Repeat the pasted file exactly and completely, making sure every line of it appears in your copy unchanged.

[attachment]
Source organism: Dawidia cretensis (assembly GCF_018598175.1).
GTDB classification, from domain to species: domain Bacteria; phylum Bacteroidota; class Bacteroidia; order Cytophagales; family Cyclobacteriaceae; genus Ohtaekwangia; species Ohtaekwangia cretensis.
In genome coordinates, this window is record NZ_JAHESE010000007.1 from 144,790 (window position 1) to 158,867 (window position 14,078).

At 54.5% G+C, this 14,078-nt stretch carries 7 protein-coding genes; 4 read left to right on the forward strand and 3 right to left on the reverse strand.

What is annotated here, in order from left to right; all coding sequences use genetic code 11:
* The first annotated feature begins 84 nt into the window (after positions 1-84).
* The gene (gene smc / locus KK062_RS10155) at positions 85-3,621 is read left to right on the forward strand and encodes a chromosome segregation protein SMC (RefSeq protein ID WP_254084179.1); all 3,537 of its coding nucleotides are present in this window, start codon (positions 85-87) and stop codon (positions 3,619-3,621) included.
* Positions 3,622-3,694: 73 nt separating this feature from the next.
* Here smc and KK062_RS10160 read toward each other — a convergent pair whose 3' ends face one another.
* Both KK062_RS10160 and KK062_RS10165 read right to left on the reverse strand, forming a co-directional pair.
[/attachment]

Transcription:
Source organism: Dawidia cretensis (assembly GCF_018598175.1).
GTDB classification, from domain to species: domain Bacteria; phylum Bacteroidota; class Bacteroidia; order Cytophagales; family Cyclobacteriaceae; genus Ohtaekwangia; species Ohtaekwangia cretensis.
In genome coordinates, this window is record NZ_JAHESE010000007.1 from 144,790 (window position 1) to 158,867 (window position 14,078).

At 54.5% G+C, this 14,078-nt stretch carries 7 protein-coding genes; 4 read left to right on the forward strand and 3 right to left on the reverse strand.

What is annotated here, in order from left to right; all coding sequences use genetic code 11:
* The first annotated feature begins 84 nt into the window (after positions 1-84).
* The gene (gene smc / locus KK062_RS10155) at positions 85-3,621 is read left to right on the forward strand and encodes a chromosome segregation protein SMC (RefSeq protein ID WP_254084179.1); all 3,537 of its coding nucleotides are present in this window, start codon (positions 85-87) and stop codon (positions 3,619-3,621) included.
* Positions 3,622-3,694: 73 nt separating this feature from the next.
* Here smc and KK062_RS10160 read toward each other — a convergent pair whose 3' ends face one another.
* Both KK062_RS10160 and KK062_RS10165 read right to left on the reverse strand, forming a co-directional pair.